KSA Investors Move Quickly

Analysts are not revising share price forecasts following a surge in banking shares after mortgage law approval.

Saudi Arabian banking and real estate shares have surged since the government approved a long-awaited law allowing the development of a housing mortgage industry. But investors may be getting ahead of themselves.

The law, which is the country’s biggest economic reform in years, is likely to stimulate new business in the housing sector and provide fresh revenue opportunities to banks.

But analysts said they were not revising their share price forecasts, because it would probably take years for the industry to develop and there were still questions over its regulation and profitability.

“The effects will contribute to more building and lending gradually over the long term, but nothing significant will happen immediately on the ground,” said Sleiman Aboulhosn, assistant fund manager at Al Masah Capital in Dubai.

“However, the stock market is a different animal and might continue rallying sharply on future hopes, particularly the real estate sector.”

Hesham Tuffaha, head of asset management at Bakheet Investment Group in Riyadh, said shares could easily drop back after their rally since underlying problems in the real estate sector had not changed.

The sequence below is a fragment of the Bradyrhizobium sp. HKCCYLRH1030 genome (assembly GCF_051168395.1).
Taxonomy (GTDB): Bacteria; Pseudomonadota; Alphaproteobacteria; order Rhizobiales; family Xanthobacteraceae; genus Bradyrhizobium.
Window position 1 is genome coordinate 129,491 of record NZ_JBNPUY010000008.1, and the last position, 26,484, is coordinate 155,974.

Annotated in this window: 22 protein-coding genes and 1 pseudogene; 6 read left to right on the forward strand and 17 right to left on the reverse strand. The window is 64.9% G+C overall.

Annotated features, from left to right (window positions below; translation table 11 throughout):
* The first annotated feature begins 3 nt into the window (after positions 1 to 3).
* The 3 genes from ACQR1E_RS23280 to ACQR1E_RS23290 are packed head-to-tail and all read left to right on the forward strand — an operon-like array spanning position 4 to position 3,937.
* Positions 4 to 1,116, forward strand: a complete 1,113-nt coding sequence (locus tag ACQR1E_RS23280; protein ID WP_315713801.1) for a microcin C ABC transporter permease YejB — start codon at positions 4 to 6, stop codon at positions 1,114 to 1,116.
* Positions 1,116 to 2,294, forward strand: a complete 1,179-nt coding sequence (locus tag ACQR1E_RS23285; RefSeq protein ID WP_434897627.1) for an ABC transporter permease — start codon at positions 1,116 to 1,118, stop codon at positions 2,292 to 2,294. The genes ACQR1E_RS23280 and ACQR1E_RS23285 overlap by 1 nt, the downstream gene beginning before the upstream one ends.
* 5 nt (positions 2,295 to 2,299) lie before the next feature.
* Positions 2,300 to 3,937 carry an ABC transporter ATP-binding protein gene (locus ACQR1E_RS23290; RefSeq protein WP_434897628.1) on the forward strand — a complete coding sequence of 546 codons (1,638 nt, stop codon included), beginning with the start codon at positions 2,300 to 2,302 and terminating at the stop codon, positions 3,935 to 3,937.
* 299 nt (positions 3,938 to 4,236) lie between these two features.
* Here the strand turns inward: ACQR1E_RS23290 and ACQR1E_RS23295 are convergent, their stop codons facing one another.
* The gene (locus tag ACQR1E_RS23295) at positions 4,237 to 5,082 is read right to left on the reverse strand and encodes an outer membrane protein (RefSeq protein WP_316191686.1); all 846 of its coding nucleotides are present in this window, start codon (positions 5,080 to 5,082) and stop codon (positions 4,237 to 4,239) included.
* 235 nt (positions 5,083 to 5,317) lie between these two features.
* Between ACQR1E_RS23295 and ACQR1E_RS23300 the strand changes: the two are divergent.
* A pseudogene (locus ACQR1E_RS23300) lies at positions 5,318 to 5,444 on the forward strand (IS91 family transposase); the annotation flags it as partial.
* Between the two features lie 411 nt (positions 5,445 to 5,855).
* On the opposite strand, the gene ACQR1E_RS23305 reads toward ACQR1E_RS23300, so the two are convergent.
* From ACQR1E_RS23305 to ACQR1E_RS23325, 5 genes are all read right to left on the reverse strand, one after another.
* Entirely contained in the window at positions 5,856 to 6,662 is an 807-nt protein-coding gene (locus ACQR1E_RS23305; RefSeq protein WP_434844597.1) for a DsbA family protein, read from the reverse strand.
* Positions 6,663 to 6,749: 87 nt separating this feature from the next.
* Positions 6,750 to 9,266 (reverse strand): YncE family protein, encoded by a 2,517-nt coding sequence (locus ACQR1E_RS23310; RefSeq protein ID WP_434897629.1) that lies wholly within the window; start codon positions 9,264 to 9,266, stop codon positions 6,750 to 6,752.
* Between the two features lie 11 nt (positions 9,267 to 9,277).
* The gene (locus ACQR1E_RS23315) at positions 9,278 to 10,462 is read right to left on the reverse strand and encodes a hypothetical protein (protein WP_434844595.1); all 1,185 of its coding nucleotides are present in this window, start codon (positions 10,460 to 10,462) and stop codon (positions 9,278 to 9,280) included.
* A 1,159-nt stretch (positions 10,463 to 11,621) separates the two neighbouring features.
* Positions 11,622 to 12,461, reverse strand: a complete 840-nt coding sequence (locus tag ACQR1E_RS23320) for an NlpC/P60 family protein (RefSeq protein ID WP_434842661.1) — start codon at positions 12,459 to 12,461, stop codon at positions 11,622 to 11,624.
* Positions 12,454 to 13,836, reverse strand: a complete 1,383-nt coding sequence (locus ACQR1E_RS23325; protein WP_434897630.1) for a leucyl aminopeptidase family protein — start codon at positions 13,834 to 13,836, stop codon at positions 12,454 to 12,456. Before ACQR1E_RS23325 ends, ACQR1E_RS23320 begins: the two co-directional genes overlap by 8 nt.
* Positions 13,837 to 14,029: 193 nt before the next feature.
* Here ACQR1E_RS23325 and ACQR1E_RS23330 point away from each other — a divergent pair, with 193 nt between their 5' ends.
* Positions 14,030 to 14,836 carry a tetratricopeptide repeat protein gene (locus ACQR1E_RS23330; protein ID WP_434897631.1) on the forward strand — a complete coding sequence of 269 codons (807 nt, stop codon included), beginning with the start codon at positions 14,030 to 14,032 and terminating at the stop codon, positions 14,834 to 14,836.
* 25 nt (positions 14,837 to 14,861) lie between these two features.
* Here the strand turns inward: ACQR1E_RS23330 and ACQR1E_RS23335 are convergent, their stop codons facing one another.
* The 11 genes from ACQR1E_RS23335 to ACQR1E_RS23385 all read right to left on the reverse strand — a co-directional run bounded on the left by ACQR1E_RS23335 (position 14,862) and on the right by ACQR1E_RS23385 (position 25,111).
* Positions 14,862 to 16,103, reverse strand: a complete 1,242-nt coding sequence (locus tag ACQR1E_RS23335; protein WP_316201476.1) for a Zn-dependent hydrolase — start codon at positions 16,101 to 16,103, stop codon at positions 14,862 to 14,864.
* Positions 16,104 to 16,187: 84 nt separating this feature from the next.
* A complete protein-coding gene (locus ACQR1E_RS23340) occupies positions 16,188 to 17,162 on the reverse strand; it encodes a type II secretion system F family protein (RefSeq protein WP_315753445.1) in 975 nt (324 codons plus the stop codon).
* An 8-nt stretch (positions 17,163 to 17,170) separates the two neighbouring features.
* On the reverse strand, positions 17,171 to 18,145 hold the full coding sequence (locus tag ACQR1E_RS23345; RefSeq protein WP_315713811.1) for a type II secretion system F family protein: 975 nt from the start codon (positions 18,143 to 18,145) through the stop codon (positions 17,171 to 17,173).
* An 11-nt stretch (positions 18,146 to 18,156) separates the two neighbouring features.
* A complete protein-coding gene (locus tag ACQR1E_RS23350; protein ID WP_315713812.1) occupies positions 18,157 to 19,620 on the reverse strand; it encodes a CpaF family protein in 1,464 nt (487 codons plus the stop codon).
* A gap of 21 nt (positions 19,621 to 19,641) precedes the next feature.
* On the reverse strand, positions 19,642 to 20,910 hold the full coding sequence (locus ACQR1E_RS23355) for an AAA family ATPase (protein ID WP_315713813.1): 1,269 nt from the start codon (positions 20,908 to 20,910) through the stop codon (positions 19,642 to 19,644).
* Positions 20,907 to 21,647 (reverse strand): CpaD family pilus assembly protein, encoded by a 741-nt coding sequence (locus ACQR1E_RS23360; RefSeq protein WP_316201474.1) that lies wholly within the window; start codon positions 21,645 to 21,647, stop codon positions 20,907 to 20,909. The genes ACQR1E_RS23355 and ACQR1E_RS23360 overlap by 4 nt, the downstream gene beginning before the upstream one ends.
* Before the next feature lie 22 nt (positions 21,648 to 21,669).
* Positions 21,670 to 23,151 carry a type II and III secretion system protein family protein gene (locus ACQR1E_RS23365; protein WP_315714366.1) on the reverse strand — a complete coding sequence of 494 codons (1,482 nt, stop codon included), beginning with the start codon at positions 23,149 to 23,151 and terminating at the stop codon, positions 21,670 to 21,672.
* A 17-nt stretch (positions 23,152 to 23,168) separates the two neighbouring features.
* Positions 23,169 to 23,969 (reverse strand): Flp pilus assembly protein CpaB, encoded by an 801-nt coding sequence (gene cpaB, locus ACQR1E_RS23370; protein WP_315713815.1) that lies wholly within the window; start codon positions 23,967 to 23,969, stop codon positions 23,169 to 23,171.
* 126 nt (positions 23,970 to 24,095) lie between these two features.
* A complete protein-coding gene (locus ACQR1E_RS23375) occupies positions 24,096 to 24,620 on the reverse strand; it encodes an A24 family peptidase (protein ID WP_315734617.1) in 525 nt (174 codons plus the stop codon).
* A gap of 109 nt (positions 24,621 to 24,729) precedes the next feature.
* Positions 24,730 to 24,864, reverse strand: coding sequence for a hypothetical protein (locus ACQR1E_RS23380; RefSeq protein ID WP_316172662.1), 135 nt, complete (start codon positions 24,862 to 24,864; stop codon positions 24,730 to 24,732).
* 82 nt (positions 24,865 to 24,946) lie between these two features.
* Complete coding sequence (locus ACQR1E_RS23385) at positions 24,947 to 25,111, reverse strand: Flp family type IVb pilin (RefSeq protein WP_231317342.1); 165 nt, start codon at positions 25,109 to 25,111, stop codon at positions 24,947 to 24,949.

The real estate share index jumped 8.2 per cent on Monday and Tuesday while banking stocks climbed 5.3 per cent. Both indexes fell back slightly on Wednesday as investors took profits before the weekend.

Although lending for home purchases already takes place in Saudi Arabia, it is in a very limited form, mostly based on payments deducted by banks from salaries; the new law is expected to permit the introduction of a range of mortgage products.

“Mortgage lending is around 6 per cent of our overall loans, which is very small by international standards,” Rehan Khan, chief financial officer at Saudi British Bank, told Reuters on Wednesday.

“I’d expect those ratios to change quite a lot over the next five years.”

In the first year or two, however, growth may be slow. Saudi Arabia’s real estate market is constrained by high land prices and limited supply; in some areas, large tracts are owned by influential families which feel little financial pressure to sell or develop the land.

Prices are so high that despite heavy demand for new housing among the country’s fast-growing population, it is often hard for developers to build homes that are affordable for lower and middle-income Saudis, analysts say.

“I’m still cautious because we need real estate prices to come down by 20 to 30 percent to have more demand for the mortgage loans,” said Tuffaha.